President Donald Trump was on a collision course over immigration Wednesday with US senators, including some within his own party, as they grasped for a solution protecting 1.8 million immigrants from deportation.
With senators racing against a self-imposed end-of-the-week deadline to strike a deal, Trump demanded the chamber rally around his proposal, which puts the "Dreamer" immigrants who were brought to the country illegally as children on a pathway to citizenship -- but severely curtails legal immigration.
Trump's hard line was imperilling the prospects of a deal, as he urged senators to oppose a series of bipartisan efforts, including one gaining traction.
The president's plan protects Dreamers and boosts border security funding, but also abolishes the diversity visa lottery and restricts family reunification, a policy Trump calls "chain migration."
In a statement, the president urged all senators to support his measure and "oppose any legislation that fails to fulfill these four pillars –- that includes opposing any short-term 'Band-Aid' approach."
The remark brought action in the Senate to a standstill, with no votes on actual immigration legislation, despite assurances by leadership that an open-ended floor debate on the issue would take place this week, with both sides invited to offer amendments.
"Here we are on Wednesday, and we're off like a herd of turtles," sneered Republican Senator John Kennedy. "Nothing's happened."
Lawmakers for months have struggled to craft a compromise after Trump scrapped a program that allowed Dreamers to stay, and gave Congress until March 5 to find a solution.
Some 690,000 Dreamers registered under the Obama-era Deferred Action for Childhood Arrivals (DACA) program -- plus 1.1 million others who were eligible but did not sign up -- could begin to face deportation by that date if no fix is in place.
Top Republicans said Trump's plan has the best shot at becoming law out of those being considered.
But Democrats have panned it, making it highly unlikely that it would garner the 60 votes necessary to advance in the 100-member chamber.
- 'Growing consensus' -
A compromise was emerging from a bipartisan group nicknamed the "common sense coalition," which appeared set to release the text later Wednesday.
"We're making real progress," Republican Senator Susan Collins tweeted after hosting coalition members in her office.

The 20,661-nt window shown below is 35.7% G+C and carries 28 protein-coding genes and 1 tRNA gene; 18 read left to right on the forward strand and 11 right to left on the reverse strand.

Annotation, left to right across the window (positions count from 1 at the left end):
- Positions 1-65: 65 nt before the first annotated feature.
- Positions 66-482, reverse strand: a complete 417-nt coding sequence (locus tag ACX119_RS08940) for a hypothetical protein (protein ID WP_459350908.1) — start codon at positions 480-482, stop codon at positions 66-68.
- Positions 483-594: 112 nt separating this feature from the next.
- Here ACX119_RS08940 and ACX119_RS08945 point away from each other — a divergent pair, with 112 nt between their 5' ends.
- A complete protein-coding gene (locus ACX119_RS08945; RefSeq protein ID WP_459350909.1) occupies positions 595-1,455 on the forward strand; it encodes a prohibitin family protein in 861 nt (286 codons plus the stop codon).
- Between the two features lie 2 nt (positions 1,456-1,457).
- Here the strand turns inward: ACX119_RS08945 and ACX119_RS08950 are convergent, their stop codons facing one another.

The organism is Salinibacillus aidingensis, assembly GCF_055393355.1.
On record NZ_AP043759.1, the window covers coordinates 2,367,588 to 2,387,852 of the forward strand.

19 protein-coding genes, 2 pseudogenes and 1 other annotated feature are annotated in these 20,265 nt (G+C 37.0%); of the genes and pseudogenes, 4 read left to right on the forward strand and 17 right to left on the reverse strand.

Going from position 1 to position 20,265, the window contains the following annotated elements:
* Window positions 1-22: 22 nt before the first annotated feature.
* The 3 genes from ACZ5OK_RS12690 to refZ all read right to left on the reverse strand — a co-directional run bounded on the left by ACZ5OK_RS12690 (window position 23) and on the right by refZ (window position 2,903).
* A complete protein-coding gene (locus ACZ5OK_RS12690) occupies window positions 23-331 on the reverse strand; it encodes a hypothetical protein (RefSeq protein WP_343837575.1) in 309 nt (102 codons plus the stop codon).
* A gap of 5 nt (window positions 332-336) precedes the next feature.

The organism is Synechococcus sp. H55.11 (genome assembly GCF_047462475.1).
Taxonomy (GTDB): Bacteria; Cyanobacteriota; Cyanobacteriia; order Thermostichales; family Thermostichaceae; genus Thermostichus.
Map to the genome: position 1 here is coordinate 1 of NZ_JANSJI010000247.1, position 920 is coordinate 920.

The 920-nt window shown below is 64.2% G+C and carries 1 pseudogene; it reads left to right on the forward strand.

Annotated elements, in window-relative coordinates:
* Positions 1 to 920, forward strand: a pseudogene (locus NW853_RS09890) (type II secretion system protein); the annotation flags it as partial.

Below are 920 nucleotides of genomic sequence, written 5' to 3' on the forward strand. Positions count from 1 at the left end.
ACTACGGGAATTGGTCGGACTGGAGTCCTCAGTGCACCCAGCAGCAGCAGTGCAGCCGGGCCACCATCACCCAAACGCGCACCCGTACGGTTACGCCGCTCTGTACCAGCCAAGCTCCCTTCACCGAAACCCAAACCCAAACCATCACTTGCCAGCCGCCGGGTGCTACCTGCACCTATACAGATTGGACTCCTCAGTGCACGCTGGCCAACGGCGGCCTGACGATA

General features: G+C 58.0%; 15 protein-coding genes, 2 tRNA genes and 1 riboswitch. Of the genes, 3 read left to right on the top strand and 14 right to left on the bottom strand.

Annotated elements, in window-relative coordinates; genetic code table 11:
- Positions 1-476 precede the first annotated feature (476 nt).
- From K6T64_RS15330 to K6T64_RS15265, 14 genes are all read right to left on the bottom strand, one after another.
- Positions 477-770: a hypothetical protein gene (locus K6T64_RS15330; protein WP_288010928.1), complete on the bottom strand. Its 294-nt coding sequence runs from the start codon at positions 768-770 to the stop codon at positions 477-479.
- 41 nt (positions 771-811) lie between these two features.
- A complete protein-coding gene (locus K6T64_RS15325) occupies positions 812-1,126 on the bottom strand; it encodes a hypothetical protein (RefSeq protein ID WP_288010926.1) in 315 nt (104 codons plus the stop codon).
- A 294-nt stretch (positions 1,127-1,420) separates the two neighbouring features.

Republican Senator Lindsey Graham said there was "growing consensus" around the plan, a narrower bill that would legalize 1.8 million Dreamers and provide $25 billion for border security including funding for a wall on the US-Mexico border, a long-held Trump priority.
But it would only make limited changes to family reunification, and leave the diversity lottery untouched because it is too "politically toxic," Graham said.
"I think that's got the best chance of getting 60" votes, Graham told AFP.
With just three weeks before DACA recipients face possible deportation, young immigrants in Santa Monica, California used the occasion of Valentine's Day to conduct a "Vote for Love" outreach effort by imploring people to call senators' offices and urge them to back legislation that protects Dreamers.
In the midst of the showdown, Democrats stressed Trump would be to blame for any failure to reach a deal.
Americans "know this president not only created the problem, but seems to be against every solution that might pass because it isn't 100 percent of what he wants," top Senate Democrat Chuck Schumer said.
"If, at the end of the week, we are unable to find a bill that can pass... the responsibility will fall entirely on the president's shoulders and those in this body who went along with him."
A handful of Senate Republicans have said they would consider voting for the Collins compromise if the text is reasonable.
But number two Senate Republican John Cornyn said it was critical to pass legislation that could clear the House, where conservatives bridle at the thought of providing "amnesty" to millions of immigrants, and pass muster with Trump.
"The White House has been pretty adamant, and we agree, that the president's proposal will be the final deal," Cornyn told reporters.
With two legislative days remaining in the week, the path forward has narrowed dramatically.
"We're going to run out of time," Cornyn said, "and I'm kind of at a loss."